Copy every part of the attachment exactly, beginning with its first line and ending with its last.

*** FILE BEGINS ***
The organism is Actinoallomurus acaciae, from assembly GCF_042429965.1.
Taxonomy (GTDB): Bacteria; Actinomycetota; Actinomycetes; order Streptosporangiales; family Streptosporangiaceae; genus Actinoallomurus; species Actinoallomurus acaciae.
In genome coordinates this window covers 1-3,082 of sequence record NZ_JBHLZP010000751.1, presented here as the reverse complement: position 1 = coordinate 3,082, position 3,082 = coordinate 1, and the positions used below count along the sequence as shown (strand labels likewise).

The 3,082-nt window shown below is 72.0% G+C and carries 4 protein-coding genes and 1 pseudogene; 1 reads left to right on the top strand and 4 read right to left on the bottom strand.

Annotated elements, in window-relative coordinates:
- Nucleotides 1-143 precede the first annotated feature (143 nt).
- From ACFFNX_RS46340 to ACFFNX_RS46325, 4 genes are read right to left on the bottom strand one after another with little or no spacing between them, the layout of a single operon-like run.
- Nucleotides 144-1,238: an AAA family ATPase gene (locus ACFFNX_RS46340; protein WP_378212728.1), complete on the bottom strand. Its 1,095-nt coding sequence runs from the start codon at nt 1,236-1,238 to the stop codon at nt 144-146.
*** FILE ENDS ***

The organism is Actinoallomurus acaciae, from assembly GCF_042429965.1.
Taxonomy (GTDB): Bacteria; Actinomycetota; Actinomycetes; order Streptosporangiales; family Streptosporangiaceae; genus Actinoallomurus; species Actinoallomurus acaciae.
In genome coordinates this window covers 1-3,082 of sequence record NZ_JBHLZP010000751.1, presented here as the reverse complement: position 1 = coordinate 3,082, position 3,082 = coordinate 1, and the positions used below count along the sequence as shown (strand labels likewise).

The 3,082-nt window shown below is 72.0% G+C and carries 4 protein-coding genes and 1 pseudogene; 1 reads left to right on the top strand and 4 read right to left on the bottom strand.

Annotated elements, in window-relative coordinates:
- Nucleotides 1-143 precede the first annotated feature (143 nt).
- From ACFFNX_RS46340 to ACFFNX_RS46325, 4 genes are read right to left on the bottom strand one after another with little or no spacing between them, the layout of a single operon-like run.
- Nucleotides 144-1,238: an AAA family ATPase gene (locus ACFFNX_RS46340; protein WP_378212728.1), complete on the bottom strand. Its 1,095-nt coding sequence runs from the start codon at nt 1,236-1,238 to the stop codon at nt 144-146.